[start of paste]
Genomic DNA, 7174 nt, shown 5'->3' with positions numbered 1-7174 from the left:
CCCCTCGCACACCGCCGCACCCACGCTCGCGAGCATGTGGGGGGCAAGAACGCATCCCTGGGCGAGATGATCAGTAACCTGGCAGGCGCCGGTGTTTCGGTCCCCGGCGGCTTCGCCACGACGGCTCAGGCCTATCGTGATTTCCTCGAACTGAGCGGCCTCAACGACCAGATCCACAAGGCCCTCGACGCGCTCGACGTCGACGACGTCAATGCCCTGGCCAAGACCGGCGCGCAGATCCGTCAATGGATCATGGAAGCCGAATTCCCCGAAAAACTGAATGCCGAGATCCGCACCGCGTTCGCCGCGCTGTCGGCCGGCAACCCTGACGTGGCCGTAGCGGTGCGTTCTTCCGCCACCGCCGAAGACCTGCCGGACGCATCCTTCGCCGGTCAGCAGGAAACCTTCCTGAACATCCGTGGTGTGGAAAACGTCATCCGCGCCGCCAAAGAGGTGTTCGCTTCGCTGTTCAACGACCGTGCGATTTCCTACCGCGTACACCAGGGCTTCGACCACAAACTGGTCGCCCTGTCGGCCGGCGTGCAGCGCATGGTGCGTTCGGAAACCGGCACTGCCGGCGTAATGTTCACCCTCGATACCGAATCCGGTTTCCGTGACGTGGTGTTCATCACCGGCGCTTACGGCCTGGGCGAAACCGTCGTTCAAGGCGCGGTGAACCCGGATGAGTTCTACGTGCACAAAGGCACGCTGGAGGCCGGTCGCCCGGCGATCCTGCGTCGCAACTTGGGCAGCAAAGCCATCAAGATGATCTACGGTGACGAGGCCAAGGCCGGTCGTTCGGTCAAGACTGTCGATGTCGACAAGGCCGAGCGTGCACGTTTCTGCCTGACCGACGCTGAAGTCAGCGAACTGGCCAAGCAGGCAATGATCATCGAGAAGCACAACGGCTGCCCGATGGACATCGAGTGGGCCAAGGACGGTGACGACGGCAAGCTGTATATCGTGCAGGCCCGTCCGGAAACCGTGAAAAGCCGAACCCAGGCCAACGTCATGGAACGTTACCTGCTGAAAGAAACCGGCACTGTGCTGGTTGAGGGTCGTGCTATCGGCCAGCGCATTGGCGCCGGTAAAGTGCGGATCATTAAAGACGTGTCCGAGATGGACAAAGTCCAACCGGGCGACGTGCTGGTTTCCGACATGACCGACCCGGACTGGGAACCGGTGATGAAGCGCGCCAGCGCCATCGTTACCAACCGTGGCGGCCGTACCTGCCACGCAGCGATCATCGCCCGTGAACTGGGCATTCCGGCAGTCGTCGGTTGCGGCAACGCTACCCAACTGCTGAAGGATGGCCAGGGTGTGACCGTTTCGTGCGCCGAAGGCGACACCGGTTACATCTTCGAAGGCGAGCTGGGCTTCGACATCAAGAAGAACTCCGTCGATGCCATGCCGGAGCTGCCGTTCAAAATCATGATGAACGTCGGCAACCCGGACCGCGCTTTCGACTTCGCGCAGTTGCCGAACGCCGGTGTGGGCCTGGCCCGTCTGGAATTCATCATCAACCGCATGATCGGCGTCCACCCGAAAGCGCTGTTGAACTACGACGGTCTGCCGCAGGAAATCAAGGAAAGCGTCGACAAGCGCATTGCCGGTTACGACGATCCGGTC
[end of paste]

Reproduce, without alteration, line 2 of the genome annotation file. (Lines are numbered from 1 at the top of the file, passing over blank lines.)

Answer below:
CCCCTCGCACACCGCCGCACCCACGCTCGCGAGCATGTGGGGGGCAAGAACGCATCCCTGGGCGAGATGATCAGTAACCTGGCAGGCGCCGGTGTTTCGGTCCCCGGCGGCTTCGCCACGACGGCTCAGGCCTATCGTGATTTCCTCGAACTGAGCGGCCTCAACGACCAGATCCACAAGGCCCTCGACGCGCTCGACGTCGACGACGTCAATGCCCTGGCCAAGACCGGCGCGCAGATCCGTCAATGGATCATGGAAGCCGAATTCCCCGAAAAACTGAATGCCGAGATCCGCACCGCGTTCGCCGCGCTGTCGGCCGGCAACCCTGACGTGGCCGTAGCGGTGCGTTCTTCCGCCACCGCCGAAGACCTGCCGGACGCATCCTTCGCCGGTCAGCAGGAAACCTTCCTGAACATCCGTGGTGTGGAAAACGTCATCCGCGCCGCCAAAGAGGTGTTCGCTTCGCTGTTCAACGACCGTGCGATTTCCTACCGCGTACACCAGGGCTTCGACCACAAACTGGTCGCCCTGTCGGCCGGCGTGCAGCGCATGGTGCGTTCGGAAACCGGCACTGCCGGCGTAATGTTCACCCTCGATACCGAATCCGGTTTCCGTGACGTGGTGTTCATCACCGGCGCTTACGGCCTGGGCGAAACCGTCGTTCAAGGCGCGGTGAACCCGGATGAGTTCTACGTGCACAAAGGCACGCTGGAGGCCGGTCGCCCGGCGATCCTGCGTCGCAACTTGGGCAGCAAAGCCATCAAGATGATCTACGGTGACGAGGCCAAGGCCGGTCGTTCGGTCAAGACTGTCGATGTCGACAAGGCCGAGCGTGCACGTTTCTGCCTGACCGACGCTGAAGTCAGCGAACTGGCCAAGCAGGCAATGATCATCGAGAAGCACAACGGCTGCCCGATGGACATCGAGTGGGCCAAGGACGGTGACGACGGCAAGCTGTATATCGTGCAGGCCCGTCCGGAAACCGTGAAAAGCCGAACCCAGGCCAACGTCATGGAACGTTACCTGCTGAAAGAAACCGGCACTGTGCTGGTTGAGGGTCGTGCTATCGGCCAGCGCATTGGCGCCGGTAAAGTGCGGATCATTAAAGACGTGTCCGAGATGGACAAAGTCCAACCGGGCGACGTGCTGGTTTCCGACATGACCGACCCGGACTGGGAACCGGTGATGAAGCGCGCCAGCGCCATCGTTACCAACCGTGGCGGCCGTACCTGCCACGCAGCGATCATCGCCCGTGAACTGGGCATTCCGGCAGTCGTCGGTTGCGGCAACGCTACCCAACTGCTGAAGGATGGCCAGGGTGTGACCGTTTCGTGCGCCGAAGGCGACACCGGTTACATCTTCGAAGGCGAGCTGGGCTTCGACATCAAGAAGAACTCCGTCGATGCCATGCCGGAGCTGCCGTTCAAAATCATGATGAACGTCGGCAACCCGGACCGCGCTTTCGACTTCGCGCAGTTGCCGAACGCCGGTGTGGGCCTGGCCCGTCTGGAATTCATCATCAACCGCATGATCGGCGTCCACCCGAAAGCGCTGTTGAACTACGACGGTCTGCCGCAGGAAATCAAGGAAAGCGTCGACAAGCGCATTGCCGGTTACGACGATCCGGTC